NAT ( Network Address Translation )
NAT (abbreviation for Network Address Translation) is described in RFC 1631. NAT feature allows IP network of an organization to appear from the outside to use a different IP address space (Globally Routable) than what it is actually using (Non Routable Private IP Address).
Related – NAT Interview Questions and Answers
Thus, NAT allows an organization with non-globally routable addresses to connect to the Internet by translating those addresses with globally routable address space.
Below are some of the key terms related to NAT which play a pivotal role in IP address Translation:
Inside Local Address
Inside Global Address
Outside Local Address
Outside Global Address
However, let’s discuss the fundamentals by breaking up the above terms:
- Inside = Under the control of the company or customer. This will reside inside the network.
- Outside = Customer or company can’t control and reside outside the customer network.
- Local = Private addresses under RFC 1918 . This refers to what happens on the inside of your network.
- Global = Public IP addresses which are Globally routable addresses. This refers to what happens on the outside of the customer network.
Now when we understand the basics of each word, lets come back to the 4 key terms of NAT :
Inside Local Address –
Private addresses that the company can control. This is the IP address assigned to an end host on the inside [p2p type=”slug” value=”what-is-local-area-network”]LAN[/p2p] network.The IP address is provided by the company itself and is not required to be taken from IP address authority or Service provider. This address is likely to be an RFC 1918 private address.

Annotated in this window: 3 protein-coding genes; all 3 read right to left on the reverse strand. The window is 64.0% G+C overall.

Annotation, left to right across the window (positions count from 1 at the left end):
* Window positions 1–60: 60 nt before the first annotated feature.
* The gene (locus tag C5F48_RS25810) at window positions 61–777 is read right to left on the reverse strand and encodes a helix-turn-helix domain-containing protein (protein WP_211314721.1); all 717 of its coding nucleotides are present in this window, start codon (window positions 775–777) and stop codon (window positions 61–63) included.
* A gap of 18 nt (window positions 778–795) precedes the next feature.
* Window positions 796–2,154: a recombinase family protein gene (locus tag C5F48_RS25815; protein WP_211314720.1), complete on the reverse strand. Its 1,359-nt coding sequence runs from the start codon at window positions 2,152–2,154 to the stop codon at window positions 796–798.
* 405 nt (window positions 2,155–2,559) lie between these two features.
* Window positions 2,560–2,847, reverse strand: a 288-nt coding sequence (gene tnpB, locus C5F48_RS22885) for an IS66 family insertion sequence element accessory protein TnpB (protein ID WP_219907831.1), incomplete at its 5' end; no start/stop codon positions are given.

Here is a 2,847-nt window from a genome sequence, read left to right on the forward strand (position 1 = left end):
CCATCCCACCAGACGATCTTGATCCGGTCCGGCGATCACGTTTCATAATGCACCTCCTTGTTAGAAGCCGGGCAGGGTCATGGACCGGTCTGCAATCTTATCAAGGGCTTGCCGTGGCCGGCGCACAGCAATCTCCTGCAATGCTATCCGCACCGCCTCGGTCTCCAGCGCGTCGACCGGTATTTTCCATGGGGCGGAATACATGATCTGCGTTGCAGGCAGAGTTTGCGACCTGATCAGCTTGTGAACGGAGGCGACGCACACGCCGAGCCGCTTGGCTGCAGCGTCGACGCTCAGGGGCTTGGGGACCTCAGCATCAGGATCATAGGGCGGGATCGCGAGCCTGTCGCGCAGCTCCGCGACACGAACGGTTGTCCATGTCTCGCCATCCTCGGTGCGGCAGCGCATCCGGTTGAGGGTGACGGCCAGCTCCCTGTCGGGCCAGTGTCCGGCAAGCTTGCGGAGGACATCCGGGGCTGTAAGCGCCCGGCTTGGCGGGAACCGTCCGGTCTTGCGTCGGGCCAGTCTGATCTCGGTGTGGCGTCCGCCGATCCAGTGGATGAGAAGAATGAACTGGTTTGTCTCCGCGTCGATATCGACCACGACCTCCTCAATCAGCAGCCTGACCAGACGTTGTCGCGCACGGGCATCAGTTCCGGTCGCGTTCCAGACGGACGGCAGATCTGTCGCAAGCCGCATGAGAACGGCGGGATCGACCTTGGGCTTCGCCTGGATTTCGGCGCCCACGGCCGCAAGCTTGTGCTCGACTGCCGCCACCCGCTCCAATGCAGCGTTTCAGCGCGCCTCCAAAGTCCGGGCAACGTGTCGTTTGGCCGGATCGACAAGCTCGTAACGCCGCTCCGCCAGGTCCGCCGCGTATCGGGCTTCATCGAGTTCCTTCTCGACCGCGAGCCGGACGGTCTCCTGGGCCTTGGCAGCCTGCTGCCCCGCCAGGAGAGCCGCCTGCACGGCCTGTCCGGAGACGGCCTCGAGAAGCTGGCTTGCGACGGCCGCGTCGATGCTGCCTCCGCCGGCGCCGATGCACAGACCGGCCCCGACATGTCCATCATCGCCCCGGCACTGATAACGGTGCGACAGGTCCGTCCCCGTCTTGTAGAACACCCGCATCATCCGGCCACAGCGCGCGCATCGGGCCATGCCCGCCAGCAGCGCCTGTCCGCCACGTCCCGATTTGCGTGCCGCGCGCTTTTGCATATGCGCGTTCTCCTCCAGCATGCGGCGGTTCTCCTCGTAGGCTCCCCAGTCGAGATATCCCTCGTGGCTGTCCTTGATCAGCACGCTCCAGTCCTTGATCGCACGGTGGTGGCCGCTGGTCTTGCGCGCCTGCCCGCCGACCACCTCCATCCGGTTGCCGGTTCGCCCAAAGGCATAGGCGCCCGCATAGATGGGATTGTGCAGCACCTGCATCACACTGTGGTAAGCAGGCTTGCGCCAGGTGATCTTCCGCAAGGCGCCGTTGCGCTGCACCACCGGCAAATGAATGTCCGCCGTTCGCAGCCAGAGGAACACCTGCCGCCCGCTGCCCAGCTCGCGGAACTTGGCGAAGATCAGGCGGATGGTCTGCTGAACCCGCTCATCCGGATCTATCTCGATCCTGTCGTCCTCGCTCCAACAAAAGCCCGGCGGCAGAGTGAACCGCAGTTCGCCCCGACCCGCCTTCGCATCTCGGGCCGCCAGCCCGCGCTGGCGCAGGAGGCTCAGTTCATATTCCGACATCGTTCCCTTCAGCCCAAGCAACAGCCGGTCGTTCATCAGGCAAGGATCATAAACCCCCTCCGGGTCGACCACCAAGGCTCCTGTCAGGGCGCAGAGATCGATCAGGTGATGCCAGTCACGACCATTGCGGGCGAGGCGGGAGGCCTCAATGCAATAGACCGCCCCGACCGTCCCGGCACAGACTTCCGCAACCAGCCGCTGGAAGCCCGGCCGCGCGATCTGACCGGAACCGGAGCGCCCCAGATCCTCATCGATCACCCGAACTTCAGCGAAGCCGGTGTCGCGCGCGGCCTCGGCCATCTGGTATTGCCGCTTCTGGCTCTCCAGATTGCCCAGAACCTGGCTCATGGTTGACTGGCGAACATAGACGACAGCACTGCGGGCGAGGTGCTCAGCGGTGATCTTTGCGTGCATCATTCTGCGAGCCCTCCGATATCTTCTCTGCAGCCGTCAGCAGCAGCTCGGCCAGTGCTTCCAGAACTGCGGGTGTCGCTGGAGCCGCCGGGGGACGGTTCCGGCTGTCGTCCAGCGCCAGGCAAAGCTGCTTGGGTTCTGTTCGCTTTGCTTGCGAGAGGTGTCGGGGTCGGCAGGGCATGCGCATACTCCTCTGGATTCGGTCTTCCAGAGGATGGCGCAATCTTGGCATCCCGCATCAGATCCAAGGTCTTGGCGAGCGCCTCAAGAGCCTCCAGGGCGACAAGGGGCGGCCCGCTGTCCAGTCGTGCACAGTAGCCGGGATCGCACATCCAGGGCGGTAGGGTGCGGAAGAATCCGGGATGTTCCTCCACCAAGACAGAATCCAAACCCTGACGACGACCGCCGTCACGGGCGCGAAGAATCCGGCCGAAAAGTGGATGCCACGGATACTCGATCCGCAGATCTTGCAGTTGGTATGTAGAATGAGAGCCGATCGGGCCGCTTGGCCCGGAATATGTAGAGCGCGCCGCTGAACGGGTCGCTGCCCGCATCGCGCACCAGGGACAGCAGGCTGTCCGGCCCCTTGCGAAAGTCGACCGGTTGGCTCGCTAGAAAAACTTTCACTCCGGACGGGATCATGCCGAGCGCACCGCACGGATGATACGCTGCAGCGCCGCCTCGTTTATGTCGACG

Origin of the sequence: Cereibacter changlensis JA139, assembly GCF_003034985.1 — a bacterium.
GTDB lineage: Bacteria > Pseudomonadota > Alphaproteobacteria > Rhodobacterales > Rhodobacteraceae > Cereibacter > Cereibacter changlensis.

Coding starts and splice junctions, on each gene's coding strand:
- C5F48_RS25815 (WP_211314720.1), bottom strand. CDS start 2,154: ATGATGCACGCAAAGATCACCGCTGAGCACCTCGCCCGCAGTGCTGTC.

Inside Global Address –
Public addresses that the company can control. An example is the IP address ISP provides to the organization and is a Globally routable IP address assigned by the service provider. Inside global address represents one or more inside local IP addresses to the outside world ie translates from inside Local address and is seen by the outside world on the Internet.
Outside Local Address –
Private Addresses that are outside of company/organisation control. This is the address that the inside hosts use to refer an outside host. The outside local address may be the outside host’s actual address or another translated private address from a different private address block. In other words – The IP address of an outside host as it is known to the hosts on the inside network.
Outside Global Address –
Public addresses that are outside of company control. These are Globally Routable addresses and is the public IP address assigned to the end device on the other network to communicate over the internet. The owner of the host assigns this address.
Below diagram will help put more clarity on the 4 types of addresses discussed above: